Episode 3: Nineteen Poultry-Four When they visit London a year in their future, Chicken & Lantern are appalled to find it’s become a thought-controlled dystopia run by the mysterious ‘Big Clucker’. Many children were disturbed by the claustrophobic scenes of Lantern stuck in the pneumatic tubes that form the postal system of the future, and the ambiguous ending in which our heroes seem not to have made any lasting difference to the world was considered unsettling. A scene in which Chicken is locked in a room to face her worst fears — a hundred and one hot skewers — was cut altogether for being too frightening. Prunella Scales has gone on record opposing the cut, claiming that her humorous cries of “Mind my parson’s nose!”, which she’d hoped would become a catchprase, more than defused the horror of the situation.

Episode 4: Johann Sebastian Beak

This episode, in which Chicken & Lantern arrive in 18th century Leipzig, was to form the basis for O-Level and GCSE Music workshop lessons for a decade to follow. Paul Morley once described Chicken & Lantern‘s theme tune as “The sugary parp of the Roobarb theme sharing a cautious but enthusiastic first kiss with Tales Of The Unexpected‘s tender exoticism, while they both sit astride the epic melancholy of Black Beauty. Basically the best TV theme tune of all time.” And the scenes in which Bach teaches the intrepid pair to improvise a set of clavichord variations on their theme, before it’s finally rendered as a full choral mass, have been known to reduce grown men to tears.

Episode 5: Feast Or Lantern Arriving at the court of King John in mediaeval England, it takes all of Lantern’s ingenuity to manifest as a spooky ghost in time to save Chicken from becoming just another dish on the royal banquet table. This episode is mostly remembered now for the unfortunate scheduling mishap that saw it broadcast on the same day as the opening installment of a Doctor Who story with exactly the same setting. Many children have thus got the two mixed up in their heads, and you don’t have to look far these days to find a YouTube prankster who’s done a video mash-up of Anthony Ainley gnawing on poor Chicken’s leg!!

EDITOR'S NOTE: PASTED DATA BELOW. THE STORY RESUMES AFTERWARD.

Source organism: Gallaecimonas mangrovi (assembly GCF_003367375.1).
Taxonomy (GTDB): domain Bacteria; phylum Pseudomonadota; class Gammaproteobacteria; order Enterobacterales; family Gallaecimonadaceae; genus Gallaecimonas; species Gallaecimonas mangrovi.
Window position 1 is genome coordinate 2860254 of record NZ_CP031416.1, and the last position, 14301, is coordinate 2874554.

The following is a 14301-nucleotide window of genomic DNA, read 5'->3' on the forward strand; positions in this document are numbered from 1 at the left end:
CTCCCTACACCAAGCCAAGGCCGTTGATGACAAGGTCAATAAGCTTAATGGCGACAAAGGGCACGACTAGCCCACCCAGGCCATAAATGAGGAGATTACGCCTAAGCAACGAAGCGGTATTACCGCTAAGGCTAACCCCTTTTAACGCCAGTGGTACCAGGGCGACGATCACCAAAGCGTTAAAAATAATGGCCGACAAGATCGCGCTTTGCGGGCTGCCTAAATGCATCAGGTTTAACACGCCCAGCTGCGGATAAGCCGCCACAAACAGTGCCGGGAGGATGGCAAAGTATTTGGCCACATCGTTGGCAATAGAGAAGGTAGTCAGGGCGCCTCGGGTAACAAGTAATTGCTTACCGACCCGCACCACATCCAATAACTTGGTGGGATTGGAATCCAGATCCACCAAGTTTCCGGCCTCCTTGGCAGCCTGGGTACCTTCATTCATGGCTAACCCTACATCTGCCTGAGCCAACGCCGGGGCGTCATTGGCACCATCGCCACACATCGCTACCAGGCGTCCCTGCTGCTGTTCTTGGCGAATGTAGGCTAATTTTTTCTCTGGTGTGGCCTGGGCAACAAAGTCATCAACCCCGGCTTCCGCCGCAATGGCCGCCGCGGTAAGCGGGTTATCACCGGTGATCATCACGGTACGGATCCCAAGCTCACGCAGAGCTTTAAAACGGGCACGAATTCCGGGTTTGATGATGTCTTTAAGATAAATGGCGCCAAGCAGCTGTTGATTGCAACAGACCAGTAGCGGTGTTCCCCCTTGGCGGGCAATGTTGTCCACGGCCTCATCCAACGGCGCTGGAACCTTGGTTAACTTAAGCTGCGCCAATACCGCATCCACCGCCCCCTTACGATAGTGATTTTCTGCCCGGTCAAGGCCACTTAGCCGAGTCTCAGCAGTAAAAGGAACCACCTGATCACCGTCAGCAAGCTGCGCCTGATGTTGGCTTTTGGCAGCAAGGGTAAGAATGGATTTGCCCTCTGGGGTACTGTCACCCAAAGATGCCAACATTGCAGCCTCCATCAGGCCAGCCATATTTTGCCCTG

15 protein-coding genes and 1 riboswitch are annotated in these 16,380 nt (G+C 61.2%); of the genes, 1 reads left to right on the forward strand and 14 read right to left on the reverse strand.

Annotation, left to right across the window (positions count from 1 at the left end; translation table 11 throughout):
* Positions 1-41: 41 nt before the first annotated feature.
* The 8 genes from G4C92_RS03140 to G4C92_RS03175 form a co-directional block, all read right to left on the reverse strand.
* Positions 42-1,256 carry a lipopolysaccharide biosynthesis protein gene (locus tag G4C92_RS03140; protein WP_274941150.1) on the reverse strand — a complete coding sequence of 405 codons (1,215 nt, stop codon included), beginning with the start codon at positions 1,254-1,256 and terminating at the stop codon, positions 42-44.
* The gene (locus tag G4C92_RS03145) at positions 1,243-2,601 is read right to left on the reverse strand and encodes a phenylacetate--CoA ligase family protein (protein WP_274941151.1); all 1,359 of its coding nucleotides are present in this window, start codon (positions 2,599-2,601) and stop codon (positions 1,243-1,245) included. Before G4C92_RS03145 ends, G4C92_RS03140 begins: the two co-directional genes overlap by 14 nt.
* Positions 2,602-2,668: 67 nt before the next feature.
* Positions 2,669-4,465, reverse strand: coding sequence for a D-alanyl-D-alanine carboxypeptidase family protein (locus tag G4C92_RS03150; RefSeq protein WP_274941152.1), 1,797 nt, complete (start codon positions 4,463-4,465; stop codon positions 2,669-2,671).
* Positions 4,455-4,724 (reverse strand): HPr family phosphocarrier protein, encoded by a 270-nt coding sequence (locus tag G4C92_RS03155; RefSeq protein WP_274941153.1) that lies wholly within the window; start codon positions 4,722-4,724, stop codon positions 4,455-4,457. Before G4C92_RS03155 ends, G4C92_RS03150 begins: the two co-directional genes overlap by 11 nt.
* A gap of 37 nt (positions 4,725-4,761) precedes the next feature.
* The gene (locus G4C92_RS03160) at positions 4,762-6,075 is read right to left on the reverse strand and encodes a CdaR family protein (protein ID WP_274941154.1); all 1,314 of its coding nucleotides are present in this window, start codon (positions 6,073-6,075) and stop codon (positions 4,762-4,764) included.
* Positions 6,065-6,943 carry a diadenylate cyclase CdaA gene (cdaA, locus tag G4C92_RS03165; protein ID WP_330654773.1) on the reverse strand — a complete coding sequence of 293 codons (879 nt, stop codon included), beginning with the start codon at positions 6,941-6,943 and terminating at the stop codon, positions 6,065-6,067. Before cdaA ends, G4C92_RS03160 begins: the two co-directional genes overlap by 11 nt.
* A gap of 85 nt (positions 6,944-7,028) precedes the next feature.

Episode 6: Eggsactly On Time When Chicken discovers that she’s about to lay an egg, she and Lantern return to the present day where they meet Lantern’s family in Shanghai. What followed was perhaps the most fiendishly complicated time travel plot ever to feature in a ten-minute animated show in the post-Play School slot. The revelation that all of Lantern’s family were Lantern himself, at different points in his timestream, left children thoroughly baffled. And to this day, aficionados can’t agree on what exactly happened to Chicken’s egg, and whether any of the future Chicks (one voiced by a young Sam West in an early TV role) were actually meant to be real. But of course the lasting legacy of this episode was that David Yip quit the series over what he felt was a lack of recognition for the complexity of his multiple perfomances. As we’ll see, this led to a dramatically different direction for Series 2…